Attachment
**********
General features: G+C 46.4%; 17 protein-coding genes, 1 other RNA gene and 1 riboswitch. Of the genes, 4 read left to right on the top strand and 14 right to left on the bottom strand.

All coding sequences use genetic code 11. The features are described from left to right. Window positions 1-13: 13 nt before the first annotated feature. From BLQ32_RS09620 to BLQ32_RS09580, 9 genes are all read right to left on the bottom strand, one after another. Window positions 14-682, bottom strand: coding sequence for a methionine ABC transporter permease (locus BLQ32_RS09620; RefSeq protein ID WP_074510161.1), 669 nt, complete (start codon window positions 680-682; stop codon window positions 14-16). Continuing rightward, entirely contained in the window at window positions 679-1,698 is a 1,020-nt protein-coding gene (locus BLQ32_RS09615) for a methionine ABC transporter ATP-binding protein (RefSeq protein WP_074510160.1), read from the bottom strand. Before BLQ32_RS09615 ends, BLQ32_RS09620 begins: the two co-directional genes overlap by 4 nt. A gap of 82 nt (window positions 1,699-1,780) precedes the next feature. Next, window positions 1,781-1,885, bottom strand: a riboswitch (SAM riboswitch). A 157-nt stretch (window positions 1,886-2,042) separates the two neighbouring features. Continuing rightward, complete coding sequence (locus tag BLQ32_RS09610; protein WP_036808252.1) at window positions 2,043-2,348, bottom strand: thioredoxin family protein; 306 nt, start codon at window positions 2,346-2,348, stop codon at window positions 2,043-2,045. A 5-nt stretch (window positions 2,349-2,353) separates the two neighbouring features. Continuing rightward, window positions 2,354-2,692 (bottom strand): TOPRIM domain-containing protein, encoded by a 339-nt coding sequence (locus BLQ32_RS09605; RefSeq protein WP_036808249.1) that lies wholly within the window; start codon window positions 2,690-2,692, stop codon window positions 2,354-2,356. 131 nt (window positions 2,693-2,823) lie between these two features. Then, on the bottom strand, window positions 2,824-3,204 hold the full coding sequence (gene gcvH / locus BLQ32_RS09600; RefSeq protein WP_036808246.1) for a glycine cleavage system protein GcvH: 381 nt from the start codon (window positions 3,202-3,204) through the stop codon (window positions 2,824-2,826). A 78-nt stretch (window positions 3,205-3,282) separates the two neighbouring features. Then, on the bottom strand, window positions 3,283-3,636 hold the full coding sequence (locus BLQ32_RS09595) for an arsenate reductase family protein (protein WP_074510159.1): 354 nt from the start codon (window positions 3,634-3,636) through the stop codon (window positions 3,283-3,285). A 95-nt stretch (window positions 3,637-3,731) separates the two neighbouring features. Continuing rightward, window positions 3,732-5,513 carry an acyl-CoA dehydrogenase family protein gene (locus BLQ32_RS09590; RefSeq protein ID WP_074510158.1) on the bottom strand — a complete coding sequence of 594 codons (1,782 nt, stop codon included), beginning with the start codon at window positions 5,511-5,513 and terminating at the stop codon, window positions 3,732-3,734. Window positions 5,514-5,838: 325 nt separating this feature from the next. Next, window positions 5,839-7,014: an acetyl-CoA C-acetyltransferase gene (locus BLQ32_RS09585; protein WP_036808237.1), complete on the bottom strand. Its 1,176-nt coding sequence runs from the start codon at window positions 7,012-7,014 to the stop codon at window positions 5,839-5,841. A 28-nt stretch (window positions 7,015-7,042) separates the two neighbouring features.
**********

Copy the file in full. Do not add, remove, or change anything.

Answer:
General features: G+C 46.4%; 17 protein-coding genes, 1 other RNA gene and 1 riboswitch. Of the genes, 4 read left to right on the top strand and 14 right to left on the bottom strand.

All coding sequences use genetic code 11. The features are described from left to right. Window positions 1-13: 13 nt before the first annotated feature. From BLQ32_RS09620 to BLQ32_RS09580, 9 genes are all read right to left on the bottom strand, one after another. Window positions 14-682, bottom strand: coding sequence for a methionine ABC transporter permease (locus BLQ32_RS09620; RefSeq protein ID WP_074510161.1), 669 nt, complete (start codon window positions 680-682; stop codon window positions 14-16). Continuing rightward, entirely contained in the window at window positions 679-1,698 is a 1,020-nt protein-coding gene (locus BLQ32_RS09615) for a methionine ABC transporter ATP-binding protein (RefSeq protein WP_074510160.1), read from the bottom strand. Before BLQ32_RS09615 ends, BLQ32_RS09620 begins: the two co-directional genes overlap by 4 nt. A gap of 82 nt (window positions 1,699-1,780) precedes the next feature. Next, window positions 1,781-1,885, bottom strand: a riboswitch (SAM riboswitch). A 157-nt stretch (window positions 1,886-2,042) separates the two neighbouring features. Continuing rightward, complete coding sequence (locus tag BLQ32_RS09610; protein WP_036808252.1) at window positions 2,043-2,348, bottom strand: thioredoxin family protein; 306 nt, start codon at window positions 2,346-2,348, stop codon at window positions 2,043-2,045. A 5-nt stretch (window positions 2,349-2,353) separates the two neighbouring features. Continuing rightward, window positions 2,354-2,692 (bottom strand): TOPRIM domain-containing protein, encoded by a 339-nt coding sequence (locus BLQ32_RS09605; RefSeq protein WP_036808249.1) that lies wholly within the window; start codon window positions 2,690-2,692, stop codon window positions 2,354-2,356. 131 nt (window positions 2,693-2,823) lie between these two features. Then, on the bottom strand, window positions 2,824-3,204 hold the full coding sequence (gene gcvH / locus BLQ32_RS09600; RefSeq protein WP_036808246.1) for a glycine cleavage system protein GcvH: 381 nt from the start codon (window positions 3,202-3,204) through the stop codon (window positions 2,824-2,826). A 78-nt stretch (window positions 3,205-3,282) separates the two neighbouring features. Then, on the bottom strand, window positions 3,283-3,636 hold the full coding sequence (locus BLQ32_RS09595) for an arsenate reductase family protein (protein WP_074510159.1): 354 nt from the start codon (window positions 3,634-3,636) through the stop codon (window positions 3,283-3,285). A 95-nt stretch (window positions 3,637-3,731) separates the two neighbouring features. Continuing rightward, window positions 3,732-5,513 carry an acyl-CoA dehydrogenase family protein gene (locus BLQ32_RS09590; RefSeq protein ID WP_074510158.1) on the bottom strand — a complete coding sequence of 594 codons (1,782 nt, stop codon included), beginning with the start codon at window positions 5,511-5,513 and terminating at the stop codon, window positions 3,732-3,734. Window positions 5,514-5,838: 325 nt separating this feature from the next. Next, window positions 5,839-7,014: an acetyl-CoA C-acetyltransferase gene (locus BLQ32_RS09585; protein WP_036808237.1), complete on the bottom strand. Its 1,176-nt coding sequence runs from the start codon at window positions 7,012-7,014 to the stop codon at window positions 5,839-5,841. A 28-nt stretch (window positions 7,015-7,042) separates the two neighbouring features.